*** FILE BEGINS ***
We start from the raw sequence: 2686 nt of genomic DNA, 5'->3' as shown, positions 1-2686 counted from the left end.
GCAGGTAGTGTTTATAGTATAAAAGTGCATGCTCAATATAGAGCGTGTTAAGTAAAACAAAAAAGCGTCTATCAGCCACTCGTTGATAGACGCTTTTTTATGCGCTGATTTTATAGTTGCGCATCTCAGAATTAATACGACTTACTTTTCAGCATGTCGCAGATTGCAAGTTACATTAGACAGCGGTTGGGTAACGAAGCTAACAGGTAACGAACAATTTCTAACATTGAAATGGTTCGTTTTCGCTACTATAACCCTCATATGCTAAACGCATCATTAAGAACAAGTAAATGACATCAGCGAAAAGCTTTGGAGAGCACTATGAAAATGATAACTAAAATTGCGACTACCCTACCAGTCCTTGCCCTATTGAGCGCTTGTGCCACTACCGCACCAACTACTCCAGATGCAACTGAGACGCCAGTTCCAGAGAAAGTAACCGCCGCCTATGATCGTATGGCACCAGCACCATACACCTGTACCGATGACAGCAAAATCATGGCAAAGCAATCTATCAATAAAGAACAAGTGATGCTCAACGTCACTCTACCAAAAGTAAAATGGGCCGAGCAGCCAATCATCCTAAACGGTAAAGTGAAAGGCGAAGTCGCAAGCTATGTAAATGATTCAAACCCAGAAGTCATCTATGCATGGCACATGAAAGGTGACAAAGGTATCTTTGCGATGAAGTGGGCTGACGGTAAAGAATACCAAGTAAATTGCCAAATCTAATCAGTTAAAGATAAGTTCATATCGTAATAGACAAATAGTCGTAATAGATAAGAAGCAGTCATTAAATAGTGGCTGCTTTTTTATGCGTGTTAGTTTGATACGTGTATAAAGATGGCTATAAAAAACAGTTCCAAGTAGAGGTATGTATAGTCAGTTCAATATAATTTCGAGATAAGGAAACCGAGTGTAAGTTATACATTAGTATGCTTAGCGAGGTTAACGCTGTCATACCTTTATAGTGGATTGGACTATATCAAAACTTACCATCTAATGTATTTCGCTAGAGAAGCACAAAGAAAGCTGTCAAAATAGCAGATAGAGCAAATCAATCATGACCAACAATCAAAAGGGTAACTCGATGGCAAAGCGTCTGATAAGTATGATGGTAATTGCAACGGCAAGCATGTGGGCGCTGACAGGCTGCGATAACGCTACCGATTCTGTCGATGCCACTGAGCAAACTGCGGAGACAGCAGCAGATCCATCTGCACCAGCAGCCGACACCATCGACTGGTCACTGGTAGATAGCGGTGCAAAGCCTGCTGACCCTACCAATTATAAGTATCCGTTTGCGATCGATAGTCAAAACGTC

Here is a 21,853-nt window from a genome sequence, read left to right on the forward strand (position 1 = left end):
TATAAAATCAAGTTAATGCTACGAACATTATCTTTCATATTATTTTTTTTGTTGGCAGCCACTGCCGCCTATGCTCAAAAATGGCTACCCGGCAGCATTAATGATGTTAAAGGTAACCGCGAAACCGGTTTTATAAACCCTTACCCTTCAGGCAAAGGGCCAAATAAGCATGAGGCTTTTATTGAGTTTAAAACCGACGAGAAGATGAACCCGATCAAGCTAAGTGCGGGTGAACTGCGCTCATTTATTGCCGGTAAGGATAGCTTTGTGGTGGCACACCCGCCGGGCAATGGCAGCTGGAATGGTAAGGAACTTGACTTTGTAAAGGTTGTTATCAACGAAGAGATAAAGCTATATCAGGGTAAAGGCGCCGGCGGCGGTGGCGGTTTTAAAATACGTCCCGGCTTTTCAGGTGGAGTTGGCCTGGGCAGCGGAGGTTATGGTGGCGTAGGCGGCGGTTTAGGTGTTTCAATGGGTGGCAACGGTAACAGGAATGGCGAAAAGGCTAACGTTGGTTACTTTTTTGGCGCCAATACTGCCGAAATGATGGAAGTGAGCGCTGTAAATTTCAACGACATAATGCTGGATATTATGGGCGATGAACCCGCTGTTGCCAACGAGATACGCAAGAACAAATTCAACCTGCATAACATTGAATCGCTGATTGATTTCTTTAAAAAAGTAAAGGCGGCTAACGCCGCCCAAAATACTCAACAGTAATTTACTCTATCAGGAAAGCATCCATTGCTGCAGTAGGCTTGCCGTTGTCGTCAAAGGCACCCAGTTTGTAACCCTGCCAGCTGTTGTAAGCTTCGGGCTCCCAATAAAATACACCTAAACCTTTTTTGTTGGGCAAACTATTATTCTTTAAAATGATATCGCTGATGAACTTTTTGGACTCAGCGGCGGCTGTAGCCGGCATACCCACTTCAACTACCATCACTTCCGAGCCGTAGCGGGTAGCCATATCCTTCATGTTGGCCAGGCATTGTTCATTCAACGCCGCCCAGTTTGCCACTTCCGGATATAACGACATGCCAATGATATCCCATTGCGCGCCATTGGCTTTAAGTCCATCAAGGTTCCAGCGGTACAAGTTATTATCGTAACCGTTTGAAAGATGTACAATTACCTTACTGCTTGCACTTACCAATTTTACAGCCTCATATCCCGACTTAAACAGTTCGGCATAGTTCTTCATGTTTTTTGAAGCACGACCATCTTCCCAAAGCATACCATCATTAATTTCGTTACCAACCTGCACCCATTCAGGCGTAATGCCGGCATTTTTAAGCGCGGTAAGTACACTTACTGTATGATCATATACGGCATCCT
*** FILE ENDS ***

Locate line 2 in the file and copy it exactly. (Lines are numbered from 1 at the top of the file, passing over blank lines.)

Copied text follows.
GCAGGTAGTGTTTATAGTATAAAAGTGCATGCTCAATATAGAGCGTGTTAAGTAAAACAAAAAAGCGTCTATCAGCCACTCGTTGATAGACGCTTTTTTATGCGCTGATTTTATAGTTGCGCATCTCAGAATTAATACGACTTACTTTTCAGCATGTCGCAGATTGCAAGTTACATTAGACAGCGGTTGGGTAACGAAGCTAACAGGTAACGAACAATTTCTAACATTGAAATGGTTCGTTTTCGCTACTATAACCCTCATATGCTAAACGCATCATTAAGAACAAGTAAATGACATCAGCGAAAAGCTTTGGAGAGCACTATGAAAATGATAACTAAAATTGCGACTACCCTACCAGTCCTTGCCCTATTGAGCGCTTGTGCCACTACCGCACCAACTACTCCAGATGCAACTGAGACGCCAGTTCCAGAGAAAGTAACCGCCGCCTATGATCGTATGGCACCAGCACCATACACCTGTACCGATGACAGCAAAATCATGGCAAAGCAATCTATCAATAAAGAACAAGTGATGCTCAACGTCACTCTACCAAAAGTAAAATGGGCCGAGCAGCCAATCATCCTAAACGGTAAAGTGAAAGGCGAAGTCGCAAGCTATGTAAATGATTCAAACCCAGAAGTCATCTATGCATGGCACATGAAAGGTGACAAAGGTATCTTTGCGATGAAGTGGGCTGACGGTAAAGAATACCAAGTAAATTGCCAAATCTAATCAGTTAAAGATAAGTTCATATCGTAATAGACAAATAGTCGTAATAGATAAGAAGCAGTCATTAAATAGTGGCTGCTTTTTTATGCGTGTTAGTTTGATACGTGTATAAAGATGGCTATAAAAAACAGTTCCAAGTAGAGGTATGTATAGTCAGTTCAATATAATTTCGAGATAAGGAAACCGAGTGTAAGTTATACATTAGTATGCTTAGCGAGGTTAACGCTGTCATACCTTTATAGTGGATTGGACTATATCAAAACTTACCATCTAATGTATTTCGCTAGAGAAGCACAAAGAAAGCTGTCAAAATAGCAGATAGAGCAAATCAATCATGACCAACAATCAAAAGGGTAACTCGATGGCAAAGCGTCTGATAAGTATGATGGTAATTGCAACGGCAAGCATGTGGGCGCTGACAGGCTGCGATAACGCTACCGATTCTGTCGATGCCACTGAGCAAACTGCGGAGACAGCAGCAGATCCATCTGCACCAGCAGCCGACACCATCGACTGGTCACTGGTAGATAGCGGTGCAAAGCCTGCTGACCCTACCAATTATAAGTATCCGTTTGCGATCGATAGTCAAAACGTC